In a report presented at an interim committee Wednesday, Legislative Finance Committee staff recommended that the legislature consider allocating funds to study standards-based home visiting program outcomes for new parents.
Providers of the home visiting program can choose which home visiting model they operate. State statute requires that home visiting programs be at least standards-based, which means the program must be grounded in empirically best practices and the program must rely on a curriculum linked to positive outcomes for children and families.
But, the LFC report states that standards-based programs do not adhere to the same requirements as more rigorously evaluated evidence-based models. The programs do not specify the number of visits a month the parents receive, the expected length of the parent enrollment or workforce requirements.
Sarah Dinces, LFC program evaluator, told the Interim Health and Human Services Committee on Wednesday that it would be useful for the legislature to consider funds to determine expected outcomes for standards-based programs.
“We don’t know what outcomes we get for those programs. It would be useful for the legislature to designate some funds to do that…we don’t need programs that don’t work,” she said.
The primary problem for the home-based visitation program is that new parents are underutilizing it, Dinces said. Early Childhood Education and Care Department Secretary Elizabeth Groginsky said some of the underutilization could have been caused by the COVID-19 pandemic. The legislature allocated additional funds for Fiscal Year 2024 to help ECECD with marketing the program.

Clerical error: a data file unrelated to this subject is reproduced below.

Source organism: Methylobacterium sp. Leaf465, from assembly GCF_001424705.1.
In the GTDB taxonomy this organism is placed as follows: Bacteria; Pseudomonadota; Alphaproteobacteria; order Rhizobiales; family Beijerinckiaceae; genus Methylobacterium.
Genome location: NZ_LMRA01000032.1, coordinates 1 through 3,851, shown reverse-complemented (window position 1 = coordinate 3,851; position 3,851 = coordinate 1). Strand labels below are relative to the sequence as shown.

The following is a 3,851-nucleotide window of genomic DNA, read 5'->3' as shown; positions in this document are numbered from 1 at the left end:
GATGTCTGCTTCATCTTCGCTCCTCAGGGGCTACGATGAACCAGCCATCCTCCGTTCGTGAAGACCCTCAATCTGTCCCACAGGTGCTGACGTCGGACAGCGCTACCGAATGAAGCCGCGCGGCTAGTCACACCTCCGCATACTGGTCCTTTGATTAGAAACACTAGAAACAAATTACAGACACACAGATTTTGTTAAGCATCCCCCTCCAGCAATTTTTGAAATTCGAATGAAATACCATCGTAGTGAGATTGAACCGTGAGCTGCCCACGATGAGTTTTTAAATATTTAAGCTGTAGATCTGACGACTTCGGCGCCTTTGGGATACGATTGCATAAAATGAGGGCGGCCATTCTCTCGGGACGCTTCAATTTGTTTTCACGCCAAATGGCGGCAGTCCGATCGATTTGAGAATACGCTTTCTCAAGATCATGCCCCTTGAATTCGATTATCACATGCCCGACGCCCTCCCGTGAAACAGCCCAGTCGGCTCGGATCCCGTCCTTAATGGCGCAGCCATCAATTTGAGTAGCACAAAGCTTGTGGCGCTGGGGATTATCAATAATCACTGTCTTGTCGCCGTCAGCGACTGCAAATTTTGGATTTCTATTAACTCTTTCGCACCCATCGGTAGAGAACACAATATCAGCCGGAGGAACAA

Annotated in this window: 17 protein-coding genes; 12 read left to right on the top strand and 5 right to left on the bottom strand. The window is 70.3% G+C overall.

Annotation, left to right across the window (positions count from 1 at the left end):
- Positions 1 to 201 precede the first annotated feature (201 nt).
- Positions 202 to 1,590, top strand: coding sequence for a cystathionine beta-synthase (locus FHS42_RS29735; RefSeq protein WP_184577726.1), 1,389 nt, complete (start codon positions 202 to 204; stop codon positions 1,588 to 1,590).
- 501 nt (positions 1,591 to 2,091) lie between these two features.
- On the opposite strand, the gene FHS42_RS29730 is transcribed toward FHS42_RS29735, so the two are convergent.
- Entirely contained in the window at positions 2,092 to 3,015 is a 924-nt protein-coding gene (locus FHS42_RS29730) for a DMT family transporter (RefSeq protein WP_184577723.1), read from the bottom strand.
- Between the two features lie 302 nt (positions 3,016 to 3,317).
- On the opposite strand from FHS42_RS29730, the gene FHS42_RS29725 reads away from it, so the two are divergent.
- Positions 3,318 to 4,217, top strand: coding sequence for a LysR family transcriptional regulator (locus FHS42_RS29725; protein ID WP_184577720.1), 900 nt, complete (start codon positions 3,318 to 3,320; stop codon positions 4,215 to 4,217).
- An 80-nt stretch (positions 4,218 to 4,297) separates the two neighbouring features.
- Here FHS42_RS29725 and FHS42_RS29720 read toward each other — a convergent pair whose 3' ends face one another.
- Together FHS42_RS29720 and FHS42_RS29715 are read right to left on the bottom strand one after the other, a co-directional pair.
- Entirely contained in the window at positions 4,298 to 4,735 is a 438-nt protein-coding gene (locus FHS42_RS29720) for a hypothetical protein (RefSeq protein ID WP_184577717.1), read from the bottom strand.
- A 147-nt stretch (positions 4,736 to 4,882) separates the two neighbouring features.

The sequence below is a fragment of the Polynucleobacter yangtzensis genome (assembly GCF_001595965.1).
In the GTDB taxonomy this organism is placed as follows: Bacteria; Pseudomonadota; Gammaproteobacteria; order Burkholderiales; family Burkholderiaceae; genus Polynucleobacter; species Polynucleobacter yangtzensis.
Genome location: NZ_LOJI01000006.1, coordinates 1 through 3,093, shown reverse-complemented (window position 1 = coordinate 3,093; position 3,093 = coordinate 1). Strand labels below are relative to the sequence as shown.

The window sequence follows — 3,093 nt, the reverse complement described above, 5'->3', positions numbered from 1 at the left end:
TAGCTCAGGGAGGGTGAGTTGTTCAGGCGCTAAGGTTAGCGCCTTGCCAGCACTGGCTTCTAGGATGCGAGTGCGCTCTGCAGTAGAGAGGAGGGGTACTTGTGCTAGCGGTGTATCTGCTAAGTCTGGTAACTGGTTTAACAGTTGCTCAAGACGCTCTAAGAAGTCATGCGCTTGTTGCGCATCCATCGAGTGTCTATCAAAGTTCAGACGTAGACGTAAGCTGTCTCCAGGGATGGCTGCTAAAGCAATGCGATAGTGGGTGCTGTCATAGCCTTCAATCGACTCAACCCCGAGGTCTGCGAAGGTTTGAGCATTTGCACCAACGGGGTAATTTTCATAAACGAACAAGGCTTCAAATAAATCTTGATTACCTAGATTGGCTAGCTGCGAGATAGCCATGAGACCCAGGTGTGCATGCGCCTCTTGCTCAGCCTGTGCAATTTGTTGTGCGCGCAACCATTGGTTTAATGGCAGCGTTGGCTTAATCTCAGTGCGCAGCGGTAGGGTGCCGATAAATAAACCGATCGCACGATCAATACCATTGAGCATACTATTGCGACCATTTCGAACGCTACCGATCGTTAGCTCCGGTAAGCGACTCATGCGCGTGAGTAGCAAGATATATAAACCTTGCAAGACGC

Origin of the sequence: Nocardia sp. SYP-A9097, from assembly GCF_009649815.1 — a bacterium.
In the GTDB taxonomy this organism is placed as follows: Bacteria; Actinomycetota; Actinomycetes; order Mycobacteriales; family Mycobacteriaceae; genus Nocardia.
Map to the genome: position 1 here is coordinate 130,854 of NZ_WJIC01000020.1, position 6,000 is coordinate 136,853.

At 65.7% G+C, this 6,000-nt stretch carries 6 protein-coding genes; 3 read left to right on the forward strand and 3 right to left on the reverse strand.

Dinces said the department needs a stronger referral system so that providers let all of their patients know about the program, which would also help reduce stigma.
State Rep. Pamelya Herndon, D-Albuquerque, asked if the individuals who make the home visits take implicit bias tests before they enter the homes as a way to help reduce stigma.
“I don’t believe so,” Dinces said. “But some home visitors are very aware of biases and aware of the families’ culture but it depends on the program.”
New Mexico ranks third in the nation for social vulnerability with certain counties; Luna, Cibola, Doña Ana and McKinley, having the highest social vulnerability in the state. New Mexico also has worse maternal and child health and well being outcomes than national averages.
Some home visiting models reduce incidences of child maltreatment, reported substance abuse, improve mental and physical health and increase educational outcomes. For women who are involved in abusive intimate partnerships, home visits can reduce violence and repeat births for teen parents, according to the report.
But, few families in New Mexico complete the home visiting program and, while legislative funding for home visiting has increased, enrollment into the program has lagged behind and “most remain unserved,” Dinces said. She said over 100,000 New Mexico children under the age of 5 who could benefit from the program but their families are not enrolled.